Septic tank maintenance begins inside your home and the health of the system depends on the care and use by your family members. If you have a home with a septic system, learn these tips for good septic tank maintenance.
Everything that goes through your pipes will end up in your septic tank. A household septic system is not intended to handle food waste. Kitchen garbage disposals increase the need for septic tank maintenance and service. This makes them a very expensive convenience that most households can live without.
The best practice is to not have a garbage disposal in a house with a septic system. A second option is to install a garbage disposal that thoroughly breaks down any food matter and only use it sparingly.
Every Drop of Water Counts
Even when you’re washing your hands, the water goes through the septic system. Your soaps or cleaning products will be flushed down the drain with the water and will have to be processed by the system.
Some best practices to reduce the need for septic tank maintenance include:
- Install EnergyStar appliances because they use less water.
- Promptly tend to any plumbing problems (leaks, or a constantly running toilet).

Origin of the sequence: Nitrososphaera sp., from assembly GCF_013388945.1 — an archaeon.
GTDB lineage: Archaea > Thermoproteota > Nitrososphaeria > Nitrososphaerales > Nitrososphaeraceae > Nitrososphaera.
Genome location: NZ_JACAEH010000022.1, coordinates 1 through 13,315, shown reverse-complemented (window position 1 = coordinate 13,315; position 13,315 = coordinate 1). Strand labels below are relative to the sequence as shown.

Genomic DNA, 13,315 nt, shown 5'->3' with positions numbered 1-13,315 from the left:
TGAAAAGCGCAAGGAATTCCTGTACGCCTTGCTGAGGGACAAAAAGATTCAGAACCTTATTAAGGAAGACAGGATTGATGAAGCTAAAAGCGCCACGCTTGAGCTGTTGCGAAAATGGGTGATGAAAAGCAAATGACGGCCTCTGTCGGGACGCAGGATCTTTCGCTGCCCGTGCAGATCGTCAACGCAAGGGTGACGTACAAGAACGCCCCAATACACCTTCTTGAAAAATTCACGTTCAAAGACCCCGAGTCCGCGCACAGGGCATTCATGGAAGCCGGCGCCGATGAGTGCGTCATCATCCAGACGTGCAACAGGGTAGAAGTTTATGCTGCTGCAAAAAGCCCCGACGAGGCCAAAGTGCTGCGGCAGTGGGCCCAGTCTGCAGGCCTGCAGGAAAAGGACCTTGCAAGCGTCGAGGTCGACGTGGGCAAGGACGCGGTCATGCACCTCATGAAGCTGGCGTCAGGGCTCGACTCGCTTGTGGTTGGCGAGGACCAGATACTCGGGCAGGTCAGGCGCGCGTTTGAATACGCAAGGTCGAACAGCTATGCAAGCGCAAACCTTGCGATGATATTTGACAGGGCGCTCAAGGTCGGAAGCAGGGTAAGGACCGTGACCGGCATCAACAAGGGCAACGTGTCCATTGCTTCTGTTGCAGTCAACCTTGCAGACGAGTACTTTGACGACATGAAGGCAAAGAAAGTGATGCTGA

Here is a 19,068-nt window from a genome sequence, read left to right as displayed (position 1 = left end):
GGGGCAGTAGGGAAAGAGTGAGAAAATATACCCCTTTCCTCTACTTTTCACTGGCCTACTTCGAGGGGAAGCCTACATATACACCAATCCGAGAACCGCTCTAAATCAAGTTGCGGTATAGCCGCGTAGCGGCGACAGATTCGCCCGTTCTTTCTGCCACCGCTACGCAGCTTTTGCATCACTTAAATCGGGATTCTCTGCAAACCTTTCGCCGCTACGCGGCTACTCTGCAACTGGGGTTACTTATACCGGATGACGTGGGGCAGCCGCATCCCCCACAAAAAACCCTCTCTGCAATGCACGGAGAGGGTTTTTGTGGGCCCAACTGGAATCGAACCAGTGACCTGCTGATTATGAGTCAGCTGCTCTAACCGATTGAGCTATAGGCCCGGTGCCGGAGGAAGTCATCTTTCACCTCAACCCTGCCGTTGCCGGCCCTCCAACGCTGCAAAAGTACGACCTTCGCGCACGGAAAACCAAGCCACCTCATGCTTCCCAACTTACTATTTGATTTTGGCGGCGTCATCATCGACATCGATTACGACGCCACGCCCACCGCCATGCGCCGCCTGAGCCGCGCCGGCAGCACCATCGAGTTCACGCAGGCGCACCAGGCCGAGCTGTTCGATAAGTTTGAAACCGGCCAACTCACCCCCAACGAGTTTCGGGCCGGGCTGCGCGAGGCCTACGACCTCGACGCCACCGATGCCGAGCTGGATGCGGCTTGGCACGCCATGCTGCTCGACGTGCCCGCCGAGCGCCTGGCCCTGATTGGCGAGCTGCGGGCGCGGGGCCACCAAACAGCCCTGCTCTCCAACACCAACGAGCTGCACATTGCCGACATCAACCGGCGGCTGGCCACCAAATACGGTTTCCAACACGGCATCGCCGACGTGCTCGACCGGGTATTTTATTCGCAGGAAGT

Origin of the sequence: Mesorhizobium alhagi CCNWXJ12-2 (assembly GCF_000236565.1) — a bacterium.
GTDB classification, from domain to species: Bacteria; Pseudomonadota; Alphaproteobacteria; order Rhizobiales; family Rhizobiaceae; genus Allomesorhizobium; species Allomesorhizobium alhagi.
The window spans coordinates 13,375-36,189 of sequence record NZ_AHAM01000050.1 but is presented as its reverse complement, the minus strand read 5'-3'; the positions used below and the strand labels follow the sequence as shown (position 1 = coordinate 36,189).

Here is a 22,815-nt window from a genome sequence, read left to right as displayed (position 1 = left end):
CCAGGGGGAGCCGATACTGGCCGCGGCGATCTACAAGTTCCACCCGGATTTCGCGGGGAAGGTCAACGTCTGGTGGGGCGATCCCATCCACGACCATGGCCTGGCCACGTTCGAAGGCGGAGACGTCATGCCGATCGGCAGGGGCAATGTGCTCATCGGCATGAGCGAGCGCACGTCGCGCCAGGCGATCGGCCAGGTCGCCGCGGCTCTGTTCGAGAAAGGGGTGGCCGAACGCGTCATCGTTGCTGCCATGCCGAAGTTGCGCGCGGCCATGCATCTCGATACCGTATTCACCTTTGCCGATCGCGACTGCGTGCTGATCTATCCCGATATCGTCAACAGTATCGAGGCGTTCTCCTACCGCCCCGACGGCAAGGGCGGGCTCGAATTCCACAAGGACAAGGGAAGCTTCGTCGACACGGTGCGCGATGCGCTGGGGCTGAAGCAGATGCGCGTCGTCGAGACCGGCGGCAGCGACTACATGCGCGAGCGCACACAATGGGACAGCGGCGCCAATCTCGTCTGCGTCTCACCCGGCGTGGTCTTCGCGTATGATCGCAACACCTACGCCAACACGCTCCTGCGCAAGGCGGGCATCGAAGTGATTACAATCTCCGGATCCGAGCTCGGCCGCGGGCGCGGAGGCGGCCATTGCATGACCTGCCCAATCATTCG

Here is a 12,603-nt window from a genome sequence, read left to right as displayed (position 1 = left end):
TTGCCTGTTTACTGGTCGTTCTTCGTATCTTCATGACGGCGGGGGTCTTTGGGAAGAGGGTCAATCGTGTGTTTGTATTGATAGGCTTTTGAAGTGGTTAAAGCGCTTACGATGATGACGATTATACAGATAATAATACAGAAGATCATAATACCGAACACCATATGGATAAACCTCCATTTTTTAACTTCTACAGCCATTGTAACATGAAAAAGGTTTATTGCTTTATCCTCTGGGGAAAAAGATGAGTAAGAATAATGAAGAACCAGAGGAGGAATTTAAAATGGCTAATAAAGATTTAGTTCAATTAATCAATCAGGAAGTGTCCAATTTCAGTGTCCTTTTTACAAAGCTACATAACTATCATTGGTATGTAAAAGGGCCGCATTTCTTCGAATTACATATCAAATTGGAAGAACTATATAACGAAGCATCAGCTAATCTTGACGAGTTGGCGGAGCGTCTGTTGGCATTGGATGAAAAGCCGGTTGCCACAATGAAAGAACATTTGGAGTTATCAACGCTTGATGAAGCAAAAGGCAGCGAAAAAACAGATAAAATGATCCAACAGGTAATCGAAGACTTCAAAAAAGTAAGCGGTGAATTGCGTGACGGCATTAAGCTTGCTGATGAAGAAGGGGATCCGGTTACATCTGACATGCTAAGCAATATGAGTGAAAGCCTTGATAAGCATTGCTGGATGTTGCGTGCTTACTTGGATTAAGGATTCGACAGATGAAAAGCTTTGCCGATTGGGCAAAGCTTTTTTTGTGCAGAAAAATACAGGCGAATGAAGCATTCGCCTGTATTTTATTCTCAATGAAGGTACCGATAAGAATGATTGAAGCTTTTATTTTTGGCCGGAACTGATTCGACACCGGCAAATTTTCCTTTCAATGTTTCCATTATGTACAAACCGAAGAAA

- Develop low water usage habits.
Call a Professional for Septic Tank Maintenance
Although your system probably only needs to be pumped once every three to five years, It’s a good idea to have it checked annually. A yearly inspection should be a routine part of septic tank maintenance.
Your Toilet is Not a Garbage Disposal
Your toilet should not be used as a catch-all for various forms of garbage. Put garbage in the garbage can. Never flush napkins, paper towels, cat litter, old medications, or chemicals down the toilet. Find appropriate ways to dispose of trash.
Pouring them down the sink or toilet is never an appropriate means to dispose of chemicals, but this is especially true for a home with a septic system. It simply can’t process the chemicals, which can kill the bacteria and disrupt the function of the system.
Use Bacterial Additives for Better Septic Tank Maintenance
Chemicals can destroy the bacteria in your tank, but you can replace some of those bacteria. Such additives are available online or at your local hardware store and are a fairly inexpensive way to help keep your septic system working properly.
Be Mindful of Where Water Goes Outside
Find out where your leach field is located and don’t overload that area with excess water. This can mean moving gutter downspouts to direct water elsewhere. It may also mean changing your landscaping and watering habits. Yard care and other outdoor activities can impact the septic system.